For all of the former rivalry between Hill and Schumacher, anyone who has followed F1 would know Damon Hill as one of the good guys. I don’t imagine for one minute that he would allow past history cloud the important position he was in last weekend. The rulemakers, and the marshals, or at least those who directed them, put the stewards panel in a no win situation. Any ire directed at the panel is, in my view, misdirected.

The job of an F1 team is to ensure that they make the best advantage of pushing the sports regulations to the limit, and not beyond (think F-Duct etc), if the rules have holes in them, don’t be surprised if you find smart, competitive people like Ross Brawn and Michael Schumacher driving their car straight through them, it’s their job, it’s what they do. Drop Shumacher back to seventh, apologise for the ambiguity in the rule and chalk it up to experience is the right thing to do. To penalise Mercedes for a problem created by the rulemakers is the wrong one.

7

If Damon was actually involved in this decision then I think the ex-driver steward/advisor has been badly implemented.

It seems to me that the driver should be there only to help advise on incidents involving driving standards – what is and what is not a racing incident.

In case such as this which is purely a case of interpreting the rules it should be down to the “professional” stewards alone, with the driver having no input at all.

I am no big fan of Damon Hill, but I have zero doubt he acting 100% professionally and impartially. The headlines/comments/hate mail etc against him only says something about the writers, Damon should just ignore them and move on.

I can only conclude that the driver advisor role needs further analysis and clarification. Consideration needs to given to both the scope of the role, and whether using drivers who raced against current drivers is appropriate?

8

For all those assuming Damon Hill made the decision at issue, here is a question for James:

Did Damon even have a vote? There were still three stewards. Damon did a pre-race interview with Will Buxton of SpeedTV on the grid, and if I recall correctly, he seemed to indicate that his role was only to provide a driver’s view of a situation, but that the decisions remained, as always, with the three stewards.

Can you check on this and provide further clarification?

9

The leniency displayed by the stewards/FIA sofar this season, to promote racing I presume, has been a step in the right direction.

OK, only a verbal warning about racing in the pitlane was maybe a bit to far but as long as there is consistancy I am happy.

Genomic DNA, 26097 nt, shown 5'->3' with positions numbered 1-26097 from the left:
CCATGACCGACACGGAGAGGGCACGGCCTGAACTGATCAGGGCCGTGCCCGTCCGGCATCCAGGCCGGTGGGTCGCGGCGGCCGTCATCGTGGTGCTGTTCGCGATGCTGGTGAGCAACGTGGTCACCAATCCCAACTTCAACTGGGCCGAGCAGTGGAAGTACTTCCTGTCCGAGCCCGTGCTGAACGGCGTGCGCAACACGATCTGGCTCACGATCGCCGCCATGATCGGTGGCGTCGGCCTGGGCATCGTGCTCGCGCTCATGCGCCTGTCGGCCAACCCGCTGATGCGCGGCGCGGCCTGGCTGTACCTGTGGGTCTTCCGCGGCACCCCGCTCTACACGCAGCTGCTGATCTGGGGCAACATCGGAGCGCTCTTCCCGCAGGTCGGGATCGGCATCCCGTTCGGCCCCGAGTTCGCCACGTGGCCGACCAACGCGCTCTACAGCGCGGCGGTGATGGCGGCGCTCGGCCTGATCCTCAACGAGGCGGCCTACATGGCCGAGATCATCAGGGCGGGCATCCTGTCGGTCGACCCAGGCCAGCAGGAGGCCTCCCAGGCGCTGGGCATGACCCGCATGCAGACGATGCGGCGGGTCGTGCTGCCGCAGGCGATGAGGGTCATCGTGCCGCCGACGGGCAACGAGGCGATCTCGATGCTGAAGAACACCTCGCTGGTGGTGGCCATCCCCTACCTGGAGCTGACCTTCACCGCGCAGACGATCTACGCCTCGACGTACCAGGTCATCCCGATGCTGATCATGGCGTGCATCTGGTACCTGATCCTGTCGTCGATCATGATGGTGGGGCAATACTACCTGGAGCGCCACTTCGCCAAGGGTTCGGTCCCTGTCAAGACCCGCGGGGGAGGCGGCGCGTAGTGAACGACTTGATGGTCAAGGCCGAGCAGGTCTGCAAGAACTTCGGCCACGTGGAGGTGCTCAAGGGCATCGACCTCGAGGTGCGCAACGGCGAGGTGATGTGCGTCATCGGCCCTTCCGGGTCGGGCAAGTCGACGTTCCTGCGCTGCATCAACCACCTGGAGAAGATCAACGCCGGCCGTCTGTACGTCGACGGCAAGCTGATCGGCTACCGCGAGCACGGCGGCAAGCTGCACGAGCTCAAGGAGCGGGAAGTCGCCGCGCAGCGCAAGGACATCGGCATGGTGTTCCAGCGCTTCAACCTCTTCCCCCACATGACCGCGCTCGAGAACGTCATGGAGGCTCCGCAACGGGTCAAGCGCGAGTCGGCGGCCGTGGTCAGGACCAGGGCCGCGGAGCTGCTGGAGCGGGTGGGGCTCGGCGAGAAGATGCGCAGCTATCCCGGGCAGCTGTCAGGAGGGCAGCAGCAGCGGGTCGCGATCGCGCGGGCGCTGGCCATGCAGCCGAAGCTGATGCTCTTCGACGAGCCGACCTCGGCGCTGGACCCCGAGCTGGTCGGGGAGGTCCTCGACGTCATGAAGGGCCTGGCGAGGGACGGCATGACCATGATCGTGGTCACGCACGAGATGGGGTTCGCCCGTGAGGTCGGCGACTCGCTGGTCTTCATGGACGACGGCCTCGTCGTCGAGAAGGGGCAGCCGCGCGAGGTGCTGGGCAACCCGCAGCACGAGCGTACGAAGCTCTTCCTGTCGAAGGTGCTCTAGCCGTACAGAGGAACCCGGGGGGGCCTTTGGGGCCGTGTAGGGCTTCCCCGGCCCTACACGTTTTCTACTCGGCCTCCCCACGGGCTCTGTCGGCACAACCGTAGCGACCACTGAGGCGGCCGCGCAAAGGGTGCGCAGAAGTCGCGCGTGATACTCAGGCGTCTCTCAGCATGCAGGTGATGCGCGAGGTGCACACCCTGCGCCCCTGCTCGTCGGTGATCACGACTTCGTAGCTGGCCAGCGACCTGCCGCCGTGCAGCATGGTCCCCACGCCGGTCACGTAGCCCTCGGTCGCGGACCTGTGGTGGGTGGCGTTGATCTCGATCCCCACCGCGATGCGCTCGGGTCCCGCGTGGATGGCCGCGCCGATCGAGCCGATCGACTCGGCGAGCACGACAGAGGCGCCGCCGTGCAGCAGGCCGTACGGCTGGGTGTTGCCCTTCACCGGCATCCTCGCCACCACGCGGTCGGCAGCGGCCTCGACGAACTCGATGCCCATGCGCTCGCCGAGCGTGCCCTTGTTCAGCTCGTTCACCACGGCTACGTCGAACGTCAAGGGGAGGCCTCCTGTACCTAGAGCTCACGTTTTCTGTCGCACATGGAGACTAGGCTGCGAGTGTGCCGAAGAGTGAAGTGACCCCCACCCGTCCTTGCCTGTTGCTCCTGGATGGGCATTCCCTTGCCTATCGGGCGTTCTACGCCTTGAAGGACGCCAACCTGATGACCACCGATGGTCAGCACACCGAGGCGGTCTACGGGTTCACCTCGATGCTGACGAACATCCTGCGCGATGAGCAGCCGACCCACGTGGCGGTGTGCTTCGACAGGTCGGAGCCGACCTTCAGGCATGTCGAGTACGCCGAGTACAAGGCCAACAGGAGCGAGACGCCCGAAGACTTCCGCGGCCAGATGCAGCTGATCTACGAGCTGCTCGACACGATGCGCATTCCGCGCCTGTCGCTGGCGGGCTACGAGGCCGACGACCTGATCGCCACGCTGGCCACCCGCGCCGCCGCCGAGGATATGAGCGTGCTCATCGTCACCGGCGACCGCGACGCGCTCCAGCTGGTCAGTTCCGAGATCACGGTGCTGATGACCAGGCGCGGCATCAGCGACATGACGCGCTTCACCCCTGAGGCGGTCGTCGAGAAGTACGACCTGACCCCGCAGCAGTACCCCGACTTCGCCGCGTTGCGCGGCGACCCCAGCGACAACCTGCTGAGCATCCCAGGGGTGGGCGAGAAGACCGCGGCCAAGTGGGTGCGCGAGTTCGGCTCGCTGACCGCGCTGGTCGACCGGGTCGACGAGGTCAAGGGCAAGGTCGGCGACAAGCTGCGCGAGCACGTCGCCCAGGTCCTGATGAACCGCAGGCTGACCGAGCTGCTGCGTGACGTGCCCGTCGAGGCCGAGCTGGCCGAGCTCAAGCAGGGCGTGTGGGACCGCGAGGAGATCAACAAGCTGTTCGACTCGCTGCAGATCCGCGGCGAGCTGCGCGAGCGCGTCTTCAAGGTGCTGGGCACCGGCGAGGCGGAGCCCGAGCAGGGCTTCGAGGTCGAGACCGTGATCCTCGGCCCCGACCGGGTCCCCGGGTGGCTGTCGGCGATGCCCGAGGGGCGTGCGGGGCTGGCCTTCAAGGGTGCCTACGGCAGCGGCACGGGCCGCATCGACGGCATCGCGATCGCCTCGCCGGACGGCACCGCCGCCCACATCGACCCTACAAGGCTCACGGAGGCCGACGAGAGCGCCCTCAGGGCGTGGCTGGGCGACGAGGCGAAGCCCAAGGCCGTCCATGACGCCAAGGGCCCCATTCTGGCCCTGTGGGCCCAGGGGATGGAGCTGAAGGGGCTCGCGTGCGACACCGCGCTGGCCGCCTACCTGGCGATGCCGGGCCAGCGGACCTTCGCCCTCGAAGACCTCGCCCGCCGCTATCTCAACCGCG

The penanlty meated out to Schumacher was too harse. Accept the green flags where in error and simply reverting to the previous running order gets my vote.

As for Rubens, another petulent display that this time deserves reprimand.

10

I just want to add a note of support for Damon Hill.

I never for one second doubted Damon’s integrity in this situation and I’m sure it was his worst nightmare when it happened.

To those who sent hate mail to Damon, you really should be ashamed of yourself!

To Damon, I would say don’t be discouraged by the vocal minority and keep doing what you are doing.

All the best,

Craig.

11

One final thing, that I find most frustrating of all.

Jarno Trulli and Rubens Barichello both escaped penalty or reprimand I assume for two of the more boneheaded things I have seen in a long time. You have to remember they are two of the most experienced guys in the field.

Rubens threw his steering wheel onto the racing line and it was run over by the two Hispania cars and dragged around the track. He says he “had to throw it”, I say BS, and that it was a temper tantrum that could have damaged and ruined another cars race.

Jarno for that crazy banzi move that only makes sense if he was in a WW2 dogfight over the pacific. It was RASCASSE. Look at Chandhok’s car in the replay, what could he do? Trulli was never going to make that corner. It peeves me off when things like this happen to backmarkers so they don’t care. Do that to one of the points finishers and there would be hell to pay. Same rules for all please. Does anyone remember how angry Jarno got with Sutil in Brazil last year?

The stewards took waaaaay too long dealing with that Schumacher thing. It shouldn’t have taken more then an hour. And they completely forgot about the rest. If that Schumacher-Alonso thing was between two backmarkers it would have been ruled on very quickly.

12

James, do you have any insight into this:

Mercedes press release states that their “opinion appears to have been shared by the majority of the teams with cars in the top ten positions who also gave their drivers instructions to race to the finish line.”

At least Alonso claims he knew not to overtake, same with Hamilton I think. So are Mercedes making this up? Or are others just trying to appear clever afterwards? How do they know who was planning to race and who not? What about Coulthard’s instant BBC comment about Alonso sliding his rear precisely because he was busy racing into the last corner?

13

No I was a little surprised by that line. Certainly Ferrari and McLaren drivers said that they were told no overtaking

14

Also, Damon Hill has no blame in this. That is obvious because there is 4 stewards, and all 4 of them didn’t write the rules.

This issue does call into question though, where or not this idea works or not. Because Damon Hill is well known, he is criticised more rather then if he was a nobody.

So does that make stewards want to award controversial penalties? Even if it’s a fair decision, they will not want to get hate mail afterwards.

15

It’s clearly a murky situation and the now famous article 40.13 needs a slight rewording. Instead of: “If the race ends whilst the Safety Car is deployed it will enter the pit lane at the end of the last lap and the cars will take the chequered flag as normal without overtaking.” should be “In the case where a Safety Car is in force during the last lap of the race the it will enter the pit lane at the end of that last lap and the cars will take the chequered flag as normal without overtaking.”

Clear now?

Plus the FIA needs an amendment to it range of penalties that allows for a little common-sense in the future for such situation where there’s a clear ambiguity, i.e. in this case to just put Schumi back to 7th place.

As for Damon – he’s one of the last gentlemen to have graced F1, there’s not a dishonest or revengeful bone in his body, how dare these idiots send him hate mail!!

16